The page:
Hadfield must prepare his application to be admitted to the aerospace academy, and again finds himself at a starting point. Hundreds and hundreds of applications hit the Canadian government, a tight screening is expected and after the first selections there are still 500 potential applications to be scrutinized. Even in this situation Hadfield does not lose heart and gives us a lesson of great determination and modesty. He is not scared of the competition, but is focused on his goal, he prepares himself for the endless aptitude tests and interviews with extreme discipline and determination, until the day when, after months and months of selections, he receives a short phone call: “Yes, it is you we want, join us and become an astronaut for the Canadian government.”

Throughout the biographical account of his experiences and impressive career we identify patterns and teachings that we treasure.

3 – The last people in the world

“Early success is a terrible teacher. You are essentially being rewarded for a lack of preparation, so when you find yourself in a situation you must prepare, you can’t do it. You don’t know how!  […] If you start thinking that only your biggest and shiniest moments count, you’re setting yourself up to feel like a failure all the time. Personally, I’d rather feel good most of the time, so to me everything counts: the small moments, the medium ones, the successes that make the papers and also the ones that nobody knows about me. “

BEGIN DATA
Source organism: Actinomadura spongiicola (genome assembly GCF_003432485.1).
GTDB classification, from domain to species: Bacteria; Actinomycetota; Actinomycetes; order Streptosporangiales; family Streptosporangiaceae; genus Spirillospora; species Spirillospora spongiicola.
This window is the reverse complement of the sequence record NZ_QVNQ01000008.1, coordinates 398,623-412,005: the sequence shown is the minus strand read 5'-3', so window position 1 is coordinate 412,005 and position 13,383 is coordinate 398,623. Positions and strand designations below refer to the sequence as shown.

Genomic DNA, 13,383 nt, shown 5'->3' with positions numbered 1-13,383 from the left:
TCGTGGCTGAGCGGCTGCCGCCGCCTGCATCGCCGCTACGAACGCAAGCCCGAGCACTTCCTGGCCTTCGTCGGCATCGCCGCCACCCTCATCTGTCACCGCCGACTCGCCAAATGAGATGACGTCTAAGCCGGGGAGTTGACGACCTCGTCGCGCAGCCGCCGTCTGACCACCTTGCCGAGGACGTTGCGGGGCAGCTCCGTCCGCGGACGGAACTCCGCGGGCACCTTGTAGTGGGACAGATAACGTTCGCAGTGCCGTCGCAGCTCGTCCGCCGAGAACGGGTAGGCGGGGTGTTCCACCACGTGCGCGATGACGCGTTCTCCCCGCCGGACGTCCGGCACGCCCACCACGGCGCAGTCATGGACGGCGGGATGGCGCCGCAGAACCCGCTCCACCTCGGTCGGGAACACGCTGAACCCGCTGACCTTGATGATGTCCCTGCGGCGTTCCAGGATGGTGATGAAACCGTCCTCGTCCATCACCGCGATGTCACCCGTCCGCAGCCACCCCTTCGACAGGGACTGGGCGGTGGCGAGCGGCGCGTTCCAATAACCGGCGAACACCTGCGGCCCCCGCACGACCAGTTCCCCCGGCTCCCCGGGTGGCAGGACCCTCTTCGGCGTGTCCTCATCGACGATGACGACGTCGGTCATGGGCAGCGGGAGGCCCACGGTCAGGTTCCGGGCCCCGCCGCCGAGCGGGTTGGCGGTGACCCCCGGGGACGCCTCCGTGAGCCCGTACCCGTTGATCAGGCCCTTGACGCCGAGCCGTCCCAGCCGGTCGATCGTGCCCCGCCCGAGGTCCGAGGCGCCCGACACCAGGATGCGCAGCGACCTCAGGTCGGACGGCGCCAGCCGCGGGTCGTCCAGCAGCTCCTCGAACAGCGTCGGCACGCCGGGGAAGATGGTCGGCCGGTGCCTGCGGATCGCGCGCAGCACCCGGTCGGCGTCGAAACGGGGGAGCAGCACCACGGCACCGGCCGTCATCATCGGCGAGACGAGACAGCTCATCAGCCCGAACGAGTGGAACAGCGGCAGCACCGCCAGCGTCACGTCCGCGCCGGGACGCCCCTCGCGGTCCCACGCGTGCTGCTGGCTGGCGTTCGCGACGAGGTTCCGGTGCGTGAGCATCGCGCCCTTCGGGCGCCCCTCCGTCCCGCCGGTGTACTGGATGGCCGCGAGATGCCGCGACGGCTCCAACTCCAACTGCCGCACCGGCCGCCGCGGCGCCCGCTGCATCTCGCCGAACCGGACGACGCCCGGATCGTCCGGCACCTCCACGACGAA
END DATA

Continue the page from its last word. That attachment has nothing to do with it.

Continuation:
And learning means questioning yourself, letting your guard down, proactively asking for feedback, trying, failing, trying again, failing again, trying again, and finally succeeding. Without ever letting yourself down, but with the awareness that the feedback and teachings we receive from others are vitally important to aim for excellence and perfection.

4 – The power of negative thinking

“In my experience, fear comes from not knowing what to expect and not feeling you have any control over what’s about to happen. When you feel helpless, you’re far more afraid than you would be if you knew the facts. If you are not sure what to be alarmed about, everything is alarming  […] Anticipating problems and figuring out how to solve them is actually the opposite of worrying: it’s productive.”

We have highlighted some of the teachings we could use to steer our professional lives, which are not always as bright as the one of an astronaut, but certainly equally meaningful and worthy of being experienced to the fullest!

5 – Climb down the ladder

“…If you are striving for excellence – whether it’s playing the guitar or flying a jet – there is no such thing as over-preparation. It’s your best chance of improving your  odds. […] 

In any field it’s a plus if you view criticism as potentially helpful advice rather than as a personal attack. But for an astronaut, depersonalizing criticism is a basic survival skill. If you bristled every time you heard something negative – or stubbornly tuned out the feedback – you’d be toast”

In this TED Talk, Hadfield talks about facing your fears, going completely blind and the impossible dreams of that nine-year-old boy. Enjoy!

Regardless of whether you want to become an astronaut or make a rather earthy dream come true, The Coaching Heads help you with tailor-made coaching and mentoring programs. 

Contact us now for a first free consultation. 

An astronaut’s guide to life on earth – is a book by Chris Hadfield – Little, Brown and Company Edition – 2013